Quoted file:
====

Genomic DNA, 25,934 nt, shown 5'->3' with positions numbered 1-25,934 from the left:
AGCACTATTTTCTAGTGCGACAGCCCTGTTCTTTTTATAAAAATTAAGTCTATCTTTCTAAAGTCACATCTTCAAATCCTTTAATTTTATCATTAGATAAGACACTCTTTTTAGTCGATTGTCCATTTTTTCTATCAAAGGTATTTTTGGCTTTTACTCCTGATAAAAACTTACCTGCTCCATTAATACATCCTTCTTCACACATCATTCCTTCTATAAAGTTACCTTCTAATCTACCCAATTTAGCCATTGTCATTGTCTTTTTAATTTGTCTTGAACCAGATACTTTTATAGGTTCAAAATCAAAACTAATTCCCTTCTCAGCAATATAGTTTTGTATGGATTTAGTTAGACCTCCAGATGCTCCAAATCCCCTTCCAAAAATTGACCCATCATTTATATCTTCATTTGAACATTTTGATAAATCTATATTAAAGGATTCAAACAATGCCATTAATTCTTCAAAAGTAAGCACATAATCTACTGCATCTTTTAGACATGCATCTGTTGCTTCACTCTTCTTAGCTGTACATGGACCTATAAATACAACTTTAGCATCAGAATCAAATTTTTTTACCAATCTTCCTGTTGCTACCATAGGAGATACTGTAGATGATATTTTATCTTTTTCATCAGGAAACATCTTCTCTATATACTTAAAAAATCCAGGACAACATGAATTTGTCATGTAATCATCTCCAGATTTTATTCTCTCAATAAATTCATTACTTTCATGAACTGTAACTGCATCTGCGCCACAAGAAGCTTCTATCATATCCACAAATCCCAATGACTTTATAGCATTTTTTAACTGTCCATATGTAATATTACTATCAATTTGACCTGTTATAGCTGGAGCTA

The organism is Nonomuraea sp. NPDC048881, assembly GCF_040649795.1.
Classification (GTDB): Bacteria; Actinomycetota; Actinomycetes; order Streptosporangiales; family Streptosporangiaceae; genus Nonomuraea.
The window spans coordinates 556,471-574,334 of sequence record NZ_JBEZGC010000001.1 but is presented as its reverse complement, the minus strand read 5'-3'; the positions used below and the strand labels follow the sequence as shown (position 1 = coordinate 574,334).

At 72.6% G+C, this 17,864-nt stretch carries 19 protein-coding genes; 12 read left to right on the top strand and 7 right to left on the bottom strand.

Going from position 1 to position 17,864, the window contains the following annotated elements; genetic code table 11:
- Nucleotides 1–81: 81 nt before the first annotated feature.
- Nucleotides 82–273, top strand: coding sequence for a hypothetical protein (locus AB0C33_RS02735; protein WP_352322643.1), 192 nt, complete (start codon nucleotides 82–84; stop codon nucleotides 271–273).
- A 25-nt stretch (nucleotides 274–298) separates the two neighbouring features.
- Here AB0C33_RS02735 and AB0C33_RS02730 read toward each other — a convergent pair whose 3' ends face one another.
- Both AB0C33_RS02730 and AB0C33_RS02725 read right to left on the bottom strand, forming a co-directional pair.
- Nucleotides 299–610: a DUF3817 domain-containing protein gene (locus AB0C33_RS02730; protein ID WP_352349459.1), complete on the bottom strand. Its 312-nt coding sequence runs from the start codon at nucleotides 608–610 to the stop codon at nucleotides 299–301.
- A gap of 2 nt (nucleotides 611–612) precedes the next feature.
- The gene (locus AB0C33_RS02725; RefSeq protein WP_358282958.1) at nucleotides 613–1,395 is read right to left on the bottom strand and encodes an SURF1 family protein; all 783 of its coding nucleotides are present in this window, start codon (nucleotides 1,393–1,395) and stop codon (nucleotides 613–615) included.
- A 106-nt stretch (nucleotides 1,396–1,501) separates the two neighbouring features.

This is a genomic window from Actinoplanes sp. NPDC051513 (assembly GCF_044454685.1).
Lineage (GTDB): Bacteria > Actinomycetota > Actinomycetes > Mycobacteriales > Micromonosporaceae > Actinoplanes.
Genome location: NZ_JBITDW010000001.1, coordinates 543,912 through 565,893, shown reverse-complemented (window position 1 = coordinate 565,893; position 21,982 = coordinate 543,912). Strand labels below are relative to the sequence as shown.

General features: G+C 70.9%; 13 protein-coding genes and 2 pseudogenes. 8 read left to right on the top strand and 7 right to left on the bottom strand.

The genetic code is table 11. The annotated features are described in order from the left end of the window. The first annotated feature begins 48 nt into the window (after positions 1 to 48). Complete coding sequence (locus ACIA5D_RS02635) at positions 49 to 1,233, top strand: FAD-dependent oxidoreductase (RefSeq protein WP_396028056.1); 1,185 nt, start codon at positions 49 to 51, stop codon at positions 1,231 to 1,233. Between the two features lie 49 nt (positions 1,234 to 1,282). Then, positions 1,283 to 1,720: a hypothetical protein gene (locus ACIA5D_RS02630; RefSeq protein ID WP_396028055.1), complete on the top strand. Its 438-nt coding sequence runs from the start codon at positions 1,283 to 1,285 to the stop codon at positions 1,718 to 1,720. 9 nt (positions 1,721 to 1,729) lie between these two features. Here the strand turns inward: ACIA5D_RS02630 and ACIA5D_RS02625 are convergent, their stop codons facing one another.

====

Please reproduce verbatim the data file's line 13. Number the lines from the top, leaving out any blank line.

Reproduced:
- Nucleotides 299–610: a DUF3817 domain-containing protein gene (locus AB0C33_RS02730; protein ID WP_352349459.1), complete on the bottom strand. Its 312-nt coding sequence runs from the start codon at nucleotides 608–610 to the stop codon at nucleotides 299–301.